AEEE

Clarkson University Scholar Named Prestigious NSF Fellow

Posted by on Wednesday, July 27, 2011 21:29 - 0 Comments


Clarkson University undergraduate Maria Lang has received a National Science Foundation Graduate Research Fellowship.

Maria C. Lang, a senior mechanical engineering major from El Paso, Texas, received the fellowship. She is a member of Clarkson’s Honors Program and a Ronald E. McNair Scholar.

NSF Graduate Research Fellowships are the most prestigious awards available to students beginning their graduate studies in engineering and the sciences. The ranks of NSF Fellows include individuals who have made transformative breakthroughs in research and have become leaders in their chosen careers, including several Nobel Laureates.

Lang entered Clarkson as one of the first cohort of the S-STEM program funded by NSF in 2007. She was admitted into the Honors Program after her freshman year due to her outstanding performance.

Lang was inspired by late astronaut McNair and a former McNair scholar to dream of becoming an astronaut. She participated in the NASA Academy in 2010, working in the propulsion branch at Goddard Space Flight Center with Rich Luquette and Paul Mason.

Her honors thesis is on the computational fluid dynamics of nano-aerosols, supervised by Prof. Suresh Dhaniyala. After graduation, Lang will pursue her Ph.D. in aerospace engineering at the University of Michigan, Ann Arbor, where she will investigate electric propulsion/plasma dynamics with Prof. Iain Boyd. She is also a recipient of the Rackham Merit Fellowship there at the Rackham Graduate School.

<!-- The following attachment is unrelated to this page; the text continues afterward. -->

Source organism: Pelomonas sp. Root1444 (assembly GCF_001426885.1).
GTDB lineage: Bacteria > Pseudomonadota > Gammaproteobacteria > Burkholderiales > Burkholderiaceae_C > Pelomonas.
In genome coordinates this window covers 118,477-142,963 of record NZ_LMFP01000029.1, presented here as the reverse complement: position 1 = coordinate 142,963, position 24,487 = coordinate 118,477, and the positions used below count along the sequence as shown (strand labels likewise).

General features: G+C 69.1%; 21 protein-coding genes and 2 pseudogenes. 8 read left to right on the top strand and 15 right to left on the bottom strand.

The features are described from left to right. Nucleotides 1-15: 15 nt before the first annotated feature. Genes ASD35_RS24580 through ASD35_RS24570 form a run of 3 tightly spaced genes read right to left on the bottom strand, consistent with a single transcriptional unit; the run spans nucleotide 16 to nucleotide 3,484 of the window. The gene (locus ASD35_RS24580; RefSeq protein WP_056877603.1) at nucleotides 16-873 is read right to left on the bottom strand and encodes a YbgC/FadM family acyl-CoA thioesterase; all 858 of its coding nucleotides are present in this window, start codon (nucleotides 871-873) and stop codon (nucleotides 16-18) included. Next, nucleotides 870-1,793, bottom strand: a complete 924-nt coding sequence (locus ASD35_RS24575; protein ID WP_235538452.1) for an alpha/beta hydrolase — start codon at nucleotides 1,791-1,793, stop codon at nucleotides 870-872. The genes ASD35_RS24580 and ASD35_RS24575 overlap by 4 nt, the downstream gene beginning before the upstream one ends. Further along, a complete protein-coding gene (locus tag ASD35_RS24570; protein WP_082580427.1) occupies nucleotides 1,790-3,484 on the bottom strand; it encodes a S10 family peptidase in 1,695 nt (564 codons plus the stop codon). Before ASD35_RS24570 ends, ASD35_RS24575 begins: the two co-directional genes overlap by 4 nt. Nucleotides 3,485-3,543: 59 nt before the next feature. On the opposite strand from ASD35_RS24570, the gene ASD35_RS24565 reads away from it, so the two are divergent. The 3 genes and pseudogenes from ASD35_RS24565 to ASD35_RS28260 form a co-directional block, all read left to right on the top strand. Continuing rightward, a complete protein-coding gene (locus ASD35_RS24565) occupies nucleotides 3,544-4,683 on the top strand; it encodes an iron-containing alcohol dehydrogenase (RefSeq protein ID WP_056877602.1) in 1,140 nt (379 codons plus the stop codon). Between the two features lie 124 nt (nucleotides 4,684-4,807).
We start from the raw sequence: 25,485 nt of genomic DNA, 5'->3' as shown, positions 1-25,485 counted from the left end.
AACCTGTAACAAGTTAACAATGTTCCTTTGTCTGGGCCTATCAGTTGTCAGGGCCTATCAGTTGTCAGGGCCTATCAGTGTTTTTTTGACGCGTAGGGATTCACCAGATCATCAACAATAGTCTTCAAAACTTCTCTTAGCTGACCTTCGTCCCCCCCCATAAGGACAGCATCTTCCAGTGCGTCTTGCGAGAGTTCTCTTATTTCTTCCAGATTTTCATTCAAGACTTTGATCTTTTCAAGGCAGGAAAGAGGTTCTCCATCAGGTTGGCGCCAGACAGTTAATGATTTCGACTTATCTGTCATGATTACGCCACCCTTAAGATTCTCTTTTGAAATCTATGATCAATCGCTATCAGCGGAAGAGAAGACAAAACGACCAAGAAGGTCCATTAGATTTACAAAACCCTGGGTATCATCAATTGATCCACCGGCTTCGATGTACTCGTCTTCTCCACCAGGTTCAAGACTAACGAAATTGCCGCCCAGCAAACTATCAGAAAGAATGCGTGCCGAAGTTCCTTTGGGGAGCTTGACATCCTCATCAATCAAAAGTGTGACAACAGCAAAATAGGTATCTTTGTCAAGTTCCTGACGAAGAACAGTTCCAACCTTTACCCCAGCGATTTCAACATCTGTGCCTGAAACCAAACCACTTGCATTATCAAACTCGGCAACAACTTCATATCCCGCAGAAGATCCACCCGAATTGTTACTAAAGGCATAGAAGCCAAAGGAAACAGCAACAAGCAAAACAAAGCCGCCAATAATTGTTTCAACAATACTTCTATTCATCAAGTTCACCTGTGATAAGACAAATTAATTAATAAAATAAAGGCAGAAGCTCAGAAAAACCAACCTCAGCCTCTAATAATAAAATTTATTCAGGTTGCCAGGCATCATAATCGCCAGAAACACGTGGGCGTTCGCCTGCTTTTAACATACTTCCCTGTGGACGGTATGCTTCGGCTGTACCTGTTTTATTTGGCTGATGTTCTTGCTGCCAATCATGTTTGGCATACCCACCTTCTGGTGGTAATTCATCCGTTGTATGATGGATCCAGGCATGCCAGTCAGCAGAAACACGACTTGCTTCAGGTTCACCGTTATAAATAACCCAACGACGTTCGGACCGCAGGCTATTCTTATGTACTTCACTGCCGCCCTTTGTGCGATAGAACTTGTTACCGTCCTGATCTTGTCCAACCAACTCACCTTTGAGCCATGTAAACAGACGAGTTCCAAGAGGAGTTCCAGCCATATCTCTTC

“Maria has been an outstanding scholar and role model for her fellow McNair Scholars,” said Tammy McGregor-Twiss, assistant director of Clarkson’s McNair Program. “Her strong work ethic, drive and passion have led her to aspire, advance and achieve at every step of her undergraduate career. From obtaining two McNair research opportunities at NASA Goddard Space Flight Center, to participation in numerous professional conferences, tutoring and honors research, Maria is very deserving of this fellowship.”

“Maria exemplifies the all-around excellence of an Honors student,” said Jon D. Goss, director of Clarkson’s Honors Program. “Not only is she a brilliant student doing cutting-edge research, but she also tutors math and physics at Clarkson, and is extensively involved in outreach to promote sciences and engineering in K-12 education in the region. On top of that, she is an accomplished pianist and she imagines the prospect of playing in the first piano quartet in space when she succeeds in becoming an astronaut.”

The National Science Foundation’s Graduate Research Fellowship Program is intended to help ensure the vitality of the human resource base of science and engineering in the United States. It provides three years of support for graduate study leading to research-based master’s or doctoral degrees.

Clarkson’s Honors Program is an intensive four-year curriculum for exceptionally talented students. The University admits only 30 new students to the Honors Program each year.

As one of the eight federally funded TRIO programs of the U.S. Department of Education, the Ronald E. McNair Post-Baccalaureate Achievement Program prepares first generation & low-income and/or underrepresented students for doctoral studies. The McNair program hosted at Clarkson University is one of 200 across the United States.

- Original unedited article posted by Clarkson University News and Digital Content Services on April 7, 2011.